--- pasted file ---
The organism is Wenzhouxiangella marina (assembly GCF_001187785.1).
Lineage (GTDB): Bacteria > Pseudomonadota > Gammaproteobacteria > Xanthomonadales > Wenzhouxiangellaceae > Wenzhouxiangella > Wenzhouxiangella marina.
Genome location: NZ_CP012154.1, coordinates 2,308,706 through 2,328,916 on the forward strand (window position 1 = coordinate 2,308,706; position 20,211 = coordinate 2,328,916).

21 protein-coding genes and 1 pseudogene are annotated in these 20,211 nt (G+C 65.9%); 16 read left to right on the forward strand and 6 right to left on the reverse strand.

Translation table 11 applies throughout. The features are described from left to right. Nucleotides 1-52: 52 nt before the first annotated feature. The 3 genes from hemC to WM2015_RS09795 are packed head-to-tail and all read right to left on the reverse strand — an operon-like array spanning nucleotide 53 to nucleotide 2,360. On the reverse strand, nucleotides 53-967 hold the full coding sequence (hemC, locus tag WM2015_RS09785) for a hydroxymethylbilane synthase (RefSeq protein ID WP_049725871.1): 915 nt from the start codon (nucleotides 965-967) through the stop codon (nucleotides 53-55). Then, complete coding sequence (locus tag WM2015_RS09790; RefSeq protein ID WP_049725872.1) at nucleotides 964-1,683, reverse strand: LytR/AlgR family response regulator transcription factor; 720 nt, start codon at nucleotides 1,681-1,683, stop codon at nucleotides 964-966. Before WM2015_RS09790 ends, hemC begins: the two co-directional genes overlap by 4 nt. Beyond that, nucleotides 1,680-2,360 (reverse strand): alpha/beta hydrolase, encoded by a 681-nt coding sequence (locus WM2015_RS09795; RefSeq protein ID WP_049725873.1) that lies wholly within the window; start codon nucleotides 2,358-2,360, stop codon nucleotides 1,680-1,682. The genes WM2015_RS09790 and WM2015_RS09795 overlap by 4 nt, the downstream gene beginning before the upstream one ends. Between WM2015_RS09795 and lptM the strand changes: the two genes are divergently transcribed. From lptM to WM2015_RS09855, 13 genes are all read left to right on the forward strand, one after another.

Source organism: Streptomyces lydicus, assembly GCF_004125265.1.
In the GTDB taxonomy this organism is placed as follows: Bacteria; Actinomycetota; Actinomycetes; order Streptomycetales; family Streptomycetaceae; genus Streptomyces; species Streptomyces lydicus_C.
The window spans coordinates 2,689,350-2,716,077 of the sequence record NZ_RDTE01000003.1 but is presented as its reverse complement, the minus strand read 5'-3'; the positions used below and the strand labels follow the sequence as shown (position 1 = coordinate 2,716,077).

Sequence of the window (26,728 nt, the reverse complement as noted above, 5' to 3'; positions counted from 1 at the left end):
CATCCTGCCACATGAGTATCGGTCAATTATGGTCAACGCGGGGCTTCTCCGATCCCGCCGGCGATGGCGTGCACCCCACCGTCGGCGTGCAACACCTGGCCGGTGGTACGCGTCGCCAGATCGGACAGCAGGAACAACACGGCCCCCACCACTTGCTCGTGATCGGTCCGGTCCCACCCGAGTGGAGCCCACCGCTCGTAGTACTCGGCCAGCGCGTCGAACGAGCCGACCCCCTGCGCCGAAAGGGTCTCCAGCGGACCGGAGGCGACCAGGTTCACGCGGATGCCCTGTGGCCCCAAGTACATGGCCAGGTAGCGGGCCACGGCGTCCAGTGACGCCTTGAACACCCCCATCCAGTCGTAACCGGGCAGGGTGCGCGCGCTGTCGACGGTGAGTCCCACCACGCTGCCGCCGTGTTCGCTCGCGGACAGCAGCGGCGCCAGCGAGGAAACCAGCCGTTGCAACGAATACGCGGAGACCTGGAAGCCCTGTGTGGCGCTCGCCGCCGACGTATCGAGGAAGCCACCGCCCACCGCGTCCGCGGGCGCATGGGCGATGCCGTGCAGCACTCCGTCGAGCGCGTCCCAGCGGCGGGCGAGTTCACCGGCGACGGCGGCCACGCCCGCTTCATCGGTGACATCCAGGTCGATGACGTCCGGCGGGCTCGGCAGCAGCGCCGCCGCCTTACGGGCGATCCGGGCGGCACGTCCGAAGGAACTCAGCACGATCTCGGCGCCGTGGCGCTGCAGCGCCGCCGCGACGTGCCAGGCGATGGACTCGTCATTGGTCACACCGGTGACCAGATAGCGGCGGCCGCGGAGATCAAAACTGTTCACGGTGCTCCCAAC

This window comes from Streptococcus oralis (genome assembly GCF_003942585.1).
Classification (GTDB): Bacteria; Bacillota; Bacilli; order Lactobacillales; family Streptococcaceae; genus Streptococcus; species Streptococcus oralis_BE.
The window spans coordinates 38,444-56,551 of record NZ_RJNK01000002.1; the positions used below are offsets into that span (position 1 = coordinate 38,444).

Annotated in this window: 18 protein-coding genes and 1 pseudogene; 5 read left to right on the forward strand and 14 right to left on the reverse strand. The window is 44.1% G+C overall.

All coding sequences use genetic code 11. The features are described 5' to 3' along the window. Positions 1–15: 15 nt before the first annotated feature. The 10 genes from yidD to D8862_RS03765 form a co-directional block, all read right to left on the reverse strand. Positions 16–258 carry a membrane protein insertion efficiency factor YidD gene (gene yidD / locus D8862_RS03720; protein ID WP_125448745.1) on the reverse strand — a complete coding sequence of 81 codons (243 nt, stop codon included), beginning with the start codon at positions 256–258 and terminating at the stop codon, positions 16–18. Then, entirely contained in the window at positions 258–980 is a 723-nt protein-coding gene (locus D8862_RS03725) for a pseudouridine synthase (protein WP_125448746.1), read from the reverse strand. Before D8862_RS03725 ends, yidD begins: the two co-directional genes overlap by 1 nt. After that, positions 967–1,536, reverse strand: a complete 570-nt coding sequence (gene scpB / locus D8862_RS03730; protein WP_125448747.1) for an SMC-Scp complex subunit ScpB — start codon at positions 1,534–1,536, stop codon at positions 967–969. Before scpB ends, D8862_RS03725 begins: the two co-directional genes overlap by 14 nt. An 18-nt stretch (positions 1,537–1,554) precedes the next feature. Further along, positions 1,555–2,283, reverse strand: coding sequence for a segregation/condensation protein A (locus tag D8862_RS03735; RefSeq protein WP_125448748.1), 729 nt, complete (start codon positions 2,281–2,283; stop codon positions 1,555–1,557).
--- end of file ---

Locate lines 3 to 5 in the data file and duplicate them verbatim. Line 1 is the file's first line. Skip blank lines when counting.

Genome location: NZ_CP012154.1, coordinates 2,308,706 through 2,328,916 on the forward strand (window position 1 = coordinate 2,308,706; position 20,211 = coordinate 2,328,916).

21 protein-coding genes and 1 pseudogene are annotated in these 20,211 nt (G+C 65.9%); 16 read left to right on the forward strand and 6 right to left on the reverse strand.

Translation table 11 applies throughout. The features are described from left to right. Nucleotides 1-52: 52 nt before the first annotated feature. The 3 genes from hemC to WM2015_RS09795 are packed head-to-tail and all read right to left on the reverse strand — an operon-like array spanning nucleotide 53 to nucleotide 2,360. On the reverse strand, nucleotides 53-967 hold the full coding sequence (hemC, locus tag WM2015_RS09785) for a hydroxymethylbilane synthase (RefSeq protein ID WP_049725871.1): 915 nt from the start codon (nucleotides 965-967) through the stop codon (nucleotides 53-55). Then, complete coding sequence (locus tag WM2015_RS09790; RefSeq protein ID WP_049725872.1) at nucleotides 964-1,683, reverse strand: LytR/AlgR family response regulator transcription factor; 720 nt, start codon at nucleotides 1,681-1,683, stop codon at nucleotides 964-966. Before WM2015_RS09790 ends, hemC begins: the two co-directional genes overlap by 4 nt. Beyond that, nucleotides 1,680-2,360 (reverse strand): alpha/beta hydrolase, encoded by a 681-nt coding sequence (locus WM2015_RS09795; RefSeq protein ID WP_049725873.1) that lies wholly within the window; start codon nucleotides 2,358-2,360, stop codon nucleotides 1,680-1,682. The genes WM2015_RS09790 and WM2015_RS09795 overlap by 4 nt, the downstream gene beginning before the upstream one ends. Between WM2015_RS09795 and lptM the strand changes: the two genes are divergently transcribed. From lptM to WM2015_RS09855, 13 genes are all read left to right on the forward strand, one after another.